Lux is the Latin for light.
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In October 2000, Faith and Anthony Harckham visited the village of Norung in Nepal. When we met with the village council we learned that one of the chief needs of the community was lighting to replace their expensive kerosene lights and their dangerous open wick oil lamps.
After investigating various lighting methods we decided to provide a solar based light-emitting-diode (LED) system for the villagers. This system was obtained from a supplier in Kathmandu but we carried out the installation of solar panels on the school roof and mounting the lights in individual homes whilst also celebrating the wedding of a friend from that Norung.
We would have liked to take others back there with us to share the wonderfully warm reception we had in Norung, for there are many similar villages in that area which is well off the standard tourist itinerary. However the disturbances there deterred us from returning in the immediate future.
Instead we did take a group of trekkers to install similar systems in two villages in Bolivia, but we had to design the lighting system from scratch since there was nothing similar to our Kathmandu source located in La Paz. This trip took place in September 2002.
In April 2003 a small group went to Guatemala and installed a different lighting system in a community of persons who had been displaced in the civil war. A larger group came to Shimshal in Pakistan in the fall of 2003 and installed lights in three villages there as well as trekking to the Shujerab high village.
In May of 2004 we repaired some of the lights previously installed in Bolivia and installed new lights in an additional village there. We then travelled to Peru and installed lights in two villages in the Huayhuash Cordilerra region.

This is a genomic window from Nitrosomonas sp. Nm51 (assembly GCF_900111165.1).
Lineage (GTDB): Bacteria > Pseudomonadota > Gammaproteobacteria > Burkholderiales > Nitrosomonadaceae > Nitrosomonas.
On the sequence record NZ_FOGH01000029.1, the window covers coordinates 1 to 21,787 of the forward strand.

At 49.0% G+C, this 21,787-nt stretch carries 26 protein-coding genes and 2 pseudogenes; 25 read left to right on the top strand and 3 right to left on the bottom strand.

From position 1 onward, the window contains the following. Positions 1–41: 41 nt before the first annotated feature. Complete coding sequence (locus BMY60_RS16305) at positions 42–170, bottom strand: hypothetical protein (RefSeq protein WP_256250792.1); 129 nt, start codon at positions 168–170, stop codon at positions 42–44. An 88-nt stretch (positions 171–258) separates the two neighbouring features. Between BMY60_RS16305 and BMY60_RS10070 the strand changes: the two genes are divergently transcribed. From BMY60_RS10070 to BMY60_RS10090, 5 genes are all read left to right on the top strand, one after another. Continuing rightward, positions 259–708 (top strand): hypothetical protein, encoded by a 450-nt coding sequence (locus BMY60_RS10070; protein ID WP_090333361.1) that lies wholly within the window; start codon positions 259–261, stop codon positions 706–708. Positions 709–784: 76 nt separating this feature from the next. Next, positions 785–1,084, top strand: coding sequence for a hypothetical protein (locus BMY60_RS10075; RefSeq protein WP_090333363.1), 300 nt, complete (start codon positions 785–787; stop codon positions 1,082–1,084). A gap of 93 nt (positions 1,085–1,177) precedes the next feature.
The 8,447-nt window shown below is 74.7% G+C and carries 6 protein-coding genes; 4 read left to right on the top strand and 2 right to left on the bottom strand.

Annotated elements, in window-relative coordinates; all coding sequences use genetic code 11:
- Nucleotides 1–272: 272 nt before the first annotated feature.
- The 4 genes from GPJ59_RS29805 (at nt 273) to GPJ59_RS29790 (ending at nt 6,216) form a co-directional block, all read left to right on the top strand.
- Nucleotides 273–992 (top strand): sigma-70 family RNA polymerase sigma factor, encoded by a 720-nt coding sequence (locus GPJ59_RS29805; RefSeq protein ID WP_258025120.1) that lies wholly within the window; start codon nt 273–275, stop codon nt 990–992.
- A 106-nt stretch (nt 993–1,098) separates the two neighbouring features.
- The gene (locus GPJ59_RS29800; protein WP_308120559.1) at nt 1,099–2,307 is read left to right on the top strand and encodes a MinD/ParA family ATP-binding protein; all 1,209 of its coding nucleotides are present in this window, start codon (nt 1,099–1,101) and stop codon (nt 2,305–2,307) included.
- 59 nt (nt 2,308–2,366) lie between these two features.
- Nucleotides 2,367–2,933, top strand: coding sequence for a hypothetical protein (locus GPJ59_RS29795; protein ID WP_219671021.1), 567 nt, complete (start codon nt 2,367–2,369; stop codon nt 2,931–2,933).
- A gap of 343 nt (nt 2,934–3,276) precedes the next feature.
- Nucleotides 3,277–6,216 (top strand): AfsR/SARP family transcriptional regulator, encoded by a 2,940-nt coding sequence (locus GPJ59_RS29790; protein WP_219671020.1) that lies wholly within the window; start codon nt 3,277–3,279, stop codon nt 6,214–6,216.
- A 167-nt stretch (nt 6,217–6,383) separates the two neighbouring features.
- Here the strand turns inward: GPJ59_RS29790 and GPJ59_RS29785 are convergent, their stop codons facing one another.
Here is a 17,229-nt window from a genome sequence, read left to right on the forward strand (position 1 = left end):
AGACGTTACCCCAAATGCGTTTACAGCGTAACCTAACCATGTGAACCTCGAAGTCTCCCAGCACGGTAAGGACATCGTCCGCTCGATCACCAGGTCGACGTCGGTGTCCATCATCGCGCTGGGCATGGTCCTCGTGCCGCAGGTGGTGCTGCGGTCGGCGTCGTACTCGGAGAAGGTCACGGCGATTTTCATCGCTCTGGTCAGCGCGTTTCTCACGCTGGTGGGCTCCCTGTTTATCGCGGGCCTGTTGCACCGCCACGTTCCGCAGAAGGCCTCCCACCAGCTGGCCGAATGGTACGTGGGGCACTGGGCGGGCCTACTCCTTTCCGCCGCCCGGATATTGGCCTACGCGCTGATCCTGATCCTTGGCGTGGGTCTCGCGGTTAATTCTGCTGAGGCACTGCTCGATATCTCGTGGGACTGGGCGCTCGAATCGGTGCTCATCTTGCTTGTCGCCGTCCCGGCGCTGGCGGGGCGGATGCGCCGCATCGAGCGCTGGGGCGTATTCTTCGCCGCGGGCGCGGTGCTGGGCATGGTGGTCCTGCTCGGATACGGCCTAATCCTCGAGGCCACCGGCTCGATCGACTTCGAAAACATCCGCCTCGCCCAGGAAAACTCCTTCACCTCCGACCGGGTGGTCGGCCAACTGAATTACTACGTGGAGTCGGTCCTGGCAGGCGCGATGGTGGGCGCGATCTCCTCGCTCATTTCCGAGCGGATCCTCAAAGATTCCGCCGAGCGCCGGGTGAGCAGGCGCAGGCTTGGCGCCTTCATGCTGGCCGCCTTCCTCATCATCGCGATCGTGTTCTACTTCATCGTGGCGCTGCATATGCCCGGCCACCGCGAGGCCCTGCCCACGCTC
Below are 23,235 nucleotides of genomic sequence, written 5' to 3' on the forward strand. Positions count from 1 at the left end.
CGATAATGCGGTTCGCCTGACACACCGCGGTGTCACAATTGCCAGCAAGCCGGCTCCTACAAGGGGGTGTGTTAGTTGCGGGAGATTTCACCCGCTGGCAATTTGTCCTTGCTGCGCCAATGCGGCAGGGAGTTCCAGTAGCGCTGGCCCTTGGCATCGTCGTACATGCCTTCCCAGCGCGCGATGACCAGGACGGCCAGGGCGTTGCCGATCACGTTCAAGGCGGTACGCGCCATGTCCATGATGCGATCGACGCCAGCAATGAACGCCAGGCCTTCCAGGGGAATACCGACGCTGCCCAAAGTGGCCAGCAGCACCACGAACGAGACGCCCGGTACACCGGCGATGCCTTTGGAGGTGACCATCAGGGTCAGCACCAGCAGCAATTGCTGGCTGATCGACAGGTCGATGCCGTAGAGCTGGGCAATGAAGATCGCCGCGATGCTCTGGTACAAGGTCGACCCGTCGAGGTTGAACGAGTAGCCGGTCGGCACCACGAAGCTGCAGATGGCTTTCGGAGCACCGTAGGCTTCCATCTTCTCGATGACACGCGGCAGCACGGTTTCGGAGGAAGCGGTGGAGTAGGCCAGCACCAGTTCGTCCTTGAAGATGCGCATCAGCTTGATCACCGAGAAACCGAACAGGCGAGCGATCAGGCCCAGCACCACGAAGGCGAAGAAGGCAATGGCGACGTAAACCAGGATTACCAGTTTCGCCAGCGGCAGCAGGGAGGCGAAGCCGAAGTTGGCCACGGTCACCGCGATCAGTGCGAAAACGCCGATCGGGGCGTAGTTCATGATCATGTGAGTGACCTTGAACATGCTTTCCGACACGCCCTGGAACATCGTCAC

On each trip the lights had been different as we evolved and improved the design of the lighting systems and took advantage of the changing technology. But it was whilst we were in Peru that we realized that what people really need is a lantern that they could move around, and fixed wiring and solar panels were poor solutions for the real needs. This led to a radical redesign and the development of our first lantern.
The first lanterns were installed during our biggest trip undertaken when we had seventeen people in Arusha, Tanzania. We installed 400 lanterns in a rural community there and immediately learned how the Local people used the lanterns in part for keeping a check on their cattle at night.
In May 2005 we installed lanterns in another community in Peru and started an ongoing relationship with that region mediated by Val Pitkethly who guides in that area and with support from the Juniper Foundation in the UK. We have a trained support person in Huaraz who can build and maintain lights for us.
In January 2006 we took a group to Ethiopia and installed lights in communities who live on the edge of the Blue Nile gorge. In 2006 we were contacted by a person who was then living the US but who would like us to assist in getting light to his home communities in India. We took two parties there and installed 330 lanterns in two communities. In September 2007, Faith and a friend, returned to these villages to replace the batteries in the lanterns, some of which had turned out to be faulty.